Educational work sustains a vital relation to that of evangelization. In some parts of the world more people have been led to accept Christ through educational missionary effort than through any other agency. George Bowen maintained that a majority of all converts in Western India were the result of educational work. Mission schools have been the most successful agency in reaching certain classes, for example, the higher castes in India. One of the few ways of bringing a knowledge of Christ to Mohammedans, as in Egypt and India, has been through education. This also has been one of the chief forces in opening the zenanas to women missionaries. In Japan, mission schools proved to be as much an entering wedge as did medical work in China. Education has done more than any other agency to undermine heathen superstitions and false systems of belief, thus facilitating the work of preaching the Gospel by removing false ideas which already had possession of the mind. It would be a calamity to the missionary enterprise to leave the mighty weapon of education to be wielded alone by agencies hostile to the spread of Christianity. Education, from the point of view of evangelization, is essential as a means for raising up and training native preachers and teachers and Christian leaders for all departments of life. If mission schools fail as an evangelistic agency, it is not because they teach, nor because of what they teach, but because they lose sight of the evangelistic aim, or because they are not conducted by men of evangelistic spirit.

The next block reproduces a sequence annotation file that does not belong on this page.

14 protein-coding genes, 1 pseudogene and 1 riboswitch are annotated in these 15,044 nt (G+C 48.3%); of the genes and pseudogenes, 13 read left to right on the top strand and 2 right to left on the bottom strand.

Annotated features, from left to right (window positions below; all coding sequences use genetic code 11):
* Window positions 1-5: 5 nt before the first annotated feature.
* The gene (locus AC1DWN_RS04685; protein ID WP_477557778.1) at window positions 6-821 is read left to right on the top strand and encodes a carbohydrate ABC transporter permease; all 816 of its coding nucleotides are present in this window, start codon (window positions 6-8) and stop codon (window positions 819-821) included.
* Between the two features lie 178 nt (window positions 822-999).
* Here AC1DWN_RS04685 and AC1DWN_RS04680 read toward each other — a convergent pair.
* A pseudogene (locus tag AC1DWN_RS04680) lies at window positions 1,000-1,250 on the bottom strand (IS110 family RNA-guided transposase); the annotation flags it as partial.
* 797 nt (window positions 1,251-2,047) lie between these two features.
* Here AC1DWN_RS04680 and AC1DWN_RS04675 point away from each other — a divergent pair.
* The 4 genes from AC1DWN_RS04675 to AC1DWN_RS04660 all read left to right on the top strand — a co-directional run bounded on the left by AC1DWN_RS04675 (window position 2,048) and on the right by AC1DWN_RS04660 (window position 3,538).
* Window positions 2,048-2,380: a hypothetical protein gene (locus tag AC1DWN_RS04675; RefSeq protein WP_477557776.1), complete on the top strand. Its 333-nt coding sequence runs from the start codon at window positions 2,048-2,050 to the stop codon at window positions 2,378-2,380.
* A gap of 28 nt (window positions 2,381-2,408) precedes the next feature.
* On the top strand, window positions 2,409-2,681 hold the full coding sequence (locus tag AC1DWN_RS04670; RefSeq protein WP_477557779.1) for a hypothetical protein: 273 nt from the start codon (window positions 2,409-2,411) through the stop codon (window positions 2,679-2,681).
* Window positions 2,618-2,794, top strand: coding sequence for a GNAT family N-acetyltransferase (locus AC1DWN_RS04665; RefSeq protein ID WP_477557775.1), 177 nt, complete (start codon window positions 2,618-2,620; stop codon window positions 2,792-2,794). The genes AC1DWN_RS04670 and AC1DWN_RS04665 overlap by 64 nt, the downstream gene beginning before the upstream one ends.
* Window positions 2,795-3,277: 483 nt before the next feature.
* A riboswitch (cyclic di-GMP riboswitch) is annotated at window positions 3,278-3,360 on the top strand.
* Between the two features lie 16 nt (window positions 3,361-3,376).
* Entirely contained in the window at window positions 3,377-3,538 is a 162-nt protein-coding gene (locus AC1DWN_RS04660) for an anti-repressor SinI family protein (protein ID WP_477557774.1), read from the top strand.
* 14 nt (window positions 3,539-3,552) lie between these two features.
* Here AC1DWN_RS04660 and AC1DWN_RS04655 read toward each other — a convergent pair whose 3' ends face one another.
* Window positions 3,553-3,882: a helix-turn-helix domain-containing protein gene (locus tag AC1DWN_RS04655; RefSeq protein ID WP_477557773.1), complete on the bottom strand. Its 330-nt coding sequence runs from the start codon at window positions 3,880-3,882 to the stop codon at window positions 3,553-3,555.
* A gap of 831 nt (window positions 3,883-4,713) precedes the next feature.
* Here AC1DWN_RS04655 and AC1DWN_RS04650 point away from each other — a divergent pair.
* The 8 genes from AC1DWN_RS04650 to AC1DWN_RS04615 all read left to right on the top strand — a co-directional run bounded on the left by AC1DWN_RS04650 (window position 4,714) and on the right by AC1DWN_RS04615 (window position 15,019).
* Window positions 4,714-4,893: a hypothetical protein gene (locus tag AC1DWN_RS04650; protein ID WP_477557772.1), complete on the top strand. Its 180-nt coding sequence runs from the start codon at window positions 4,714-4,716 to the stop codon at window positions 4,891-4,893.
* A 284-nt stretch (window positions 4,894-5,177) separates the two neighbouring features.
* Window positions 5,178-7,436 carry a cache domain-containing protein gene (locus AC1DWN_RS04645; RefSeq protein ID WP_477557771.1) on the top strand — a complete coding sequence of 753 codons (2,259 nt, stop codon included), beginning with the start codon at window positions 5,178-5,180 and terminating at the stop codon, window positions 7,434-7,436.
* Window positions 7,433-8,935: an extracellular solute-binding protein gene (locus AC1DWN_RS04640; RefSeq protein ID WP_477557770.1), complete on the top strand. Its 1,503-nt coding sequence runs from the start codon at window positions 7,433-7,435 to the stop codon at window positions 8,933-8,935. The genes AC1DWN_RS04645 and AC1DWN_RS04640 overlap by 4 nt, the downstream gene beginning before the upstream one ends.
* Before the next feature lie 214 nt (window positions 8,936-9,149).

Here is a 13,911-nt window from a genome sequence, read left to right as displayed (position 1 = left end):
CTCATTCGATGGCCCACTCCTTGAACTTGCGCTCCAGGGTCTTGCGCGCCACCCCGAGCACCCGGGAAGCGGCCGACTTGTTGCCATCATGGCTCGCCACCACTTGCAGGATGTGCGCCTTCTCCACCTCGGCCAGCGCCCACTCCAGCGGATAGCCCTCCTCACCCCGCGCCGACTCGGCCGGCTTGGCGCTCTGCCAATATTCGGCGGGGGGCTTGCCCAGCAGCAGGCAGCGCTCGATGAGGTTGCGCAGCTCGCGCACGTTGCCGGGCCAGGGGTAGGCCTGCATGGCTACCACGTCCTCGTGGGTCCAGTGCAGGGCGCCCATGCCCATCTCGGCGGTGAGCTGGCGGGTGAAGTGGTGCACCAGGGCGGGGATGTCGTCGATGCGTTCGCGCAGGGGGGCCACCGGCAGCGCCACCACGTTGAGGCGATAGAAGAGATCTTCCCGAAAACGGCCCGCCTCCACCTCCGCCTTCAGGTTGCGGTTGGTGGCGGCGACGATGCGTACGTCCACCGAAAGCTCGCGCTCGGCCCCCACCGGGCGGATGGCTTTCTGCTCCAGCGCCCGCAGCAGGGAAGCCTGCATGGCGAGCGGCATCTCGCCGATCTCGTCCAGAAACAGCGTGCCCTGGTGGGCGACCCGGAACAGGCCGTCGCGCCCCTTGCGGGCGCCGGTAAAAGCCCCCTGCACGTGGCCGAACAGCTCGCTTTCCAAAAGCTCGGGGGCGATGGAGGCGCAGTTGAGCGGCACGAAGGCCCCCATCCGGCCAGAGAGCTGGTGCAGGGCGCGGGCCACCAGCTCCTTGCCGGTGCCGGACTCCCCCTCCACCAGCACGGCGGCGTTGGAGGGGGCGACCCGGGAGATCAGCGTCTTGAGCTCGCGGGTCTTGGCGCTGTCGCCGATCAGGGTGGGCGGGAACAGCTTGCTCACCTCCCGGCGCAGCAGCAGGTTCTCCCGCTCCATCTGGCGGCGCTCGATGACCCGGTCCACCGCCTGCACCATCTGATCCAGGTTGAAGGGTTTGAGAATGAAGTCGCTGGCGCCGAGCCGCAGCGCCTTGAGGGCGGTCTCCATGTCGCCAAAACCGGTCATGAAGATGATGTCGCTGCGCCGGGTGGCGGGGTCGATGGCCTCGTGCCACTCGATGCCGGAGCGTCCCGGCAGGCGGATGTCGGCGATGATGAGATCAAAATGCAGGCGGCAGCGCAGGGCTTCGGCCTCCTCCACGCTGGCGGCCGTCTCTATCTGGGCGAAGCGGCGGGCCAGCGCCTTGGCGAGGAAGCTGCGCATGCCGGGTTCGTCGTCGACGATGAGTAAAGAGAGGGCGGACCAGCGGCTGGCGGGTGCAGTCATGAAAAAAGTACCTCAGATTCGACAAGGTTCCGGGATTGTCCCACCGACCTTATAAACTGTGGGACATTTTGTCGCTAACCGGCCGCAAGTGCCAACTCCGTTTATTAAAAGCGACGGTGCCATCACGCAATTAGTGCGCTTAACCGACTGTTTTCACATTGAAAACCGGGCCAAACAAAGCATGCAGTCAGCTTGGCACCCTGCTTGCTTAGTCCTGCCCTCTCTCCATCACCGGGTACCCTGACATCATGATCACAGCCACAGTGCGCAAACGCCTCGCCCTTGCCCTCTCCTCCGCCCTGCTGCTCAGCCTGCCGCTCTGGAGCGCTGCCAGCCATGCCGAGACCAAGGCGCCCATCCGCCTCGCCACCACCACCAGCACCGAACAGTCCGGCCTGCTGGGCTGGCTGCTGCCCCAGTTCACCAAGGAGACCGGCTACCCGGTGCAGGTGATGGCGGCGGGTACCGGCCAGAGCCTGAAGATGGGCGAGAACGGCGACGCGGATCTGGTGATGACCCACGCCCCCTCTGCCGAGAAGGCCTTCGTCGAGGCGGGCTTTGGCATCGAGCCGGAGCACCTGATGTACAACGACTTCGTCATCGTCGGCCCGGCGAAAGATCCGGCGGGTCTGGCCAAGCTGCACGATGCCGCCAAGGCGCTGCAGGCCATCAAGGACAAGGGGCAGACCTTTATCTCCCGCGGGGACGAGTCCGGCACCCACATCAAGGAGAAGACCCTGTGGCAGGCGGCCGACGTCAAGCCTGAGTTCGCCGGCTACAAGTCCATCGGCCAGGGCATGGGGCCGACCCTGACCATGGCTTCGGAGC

Literary missionary work is of very great value in promoting evangelization, both as a direct agency and also as supplementary to all other forms of missionary activity. The evangelization of a people necessitates native evangelizing agencies, and these cannot be developed without the Bible. Without the translation of the Bible into the various vernaculars and without the development of Christian literature in them, it would be impossible to diffuse the knowledge of the Gospel throughout the world in a generation. Vernacular Christian literature, especially of a practical, spiritual and energizing kind, is also of great service both in spreading the knowledge of the Gospel and in building up Christian character.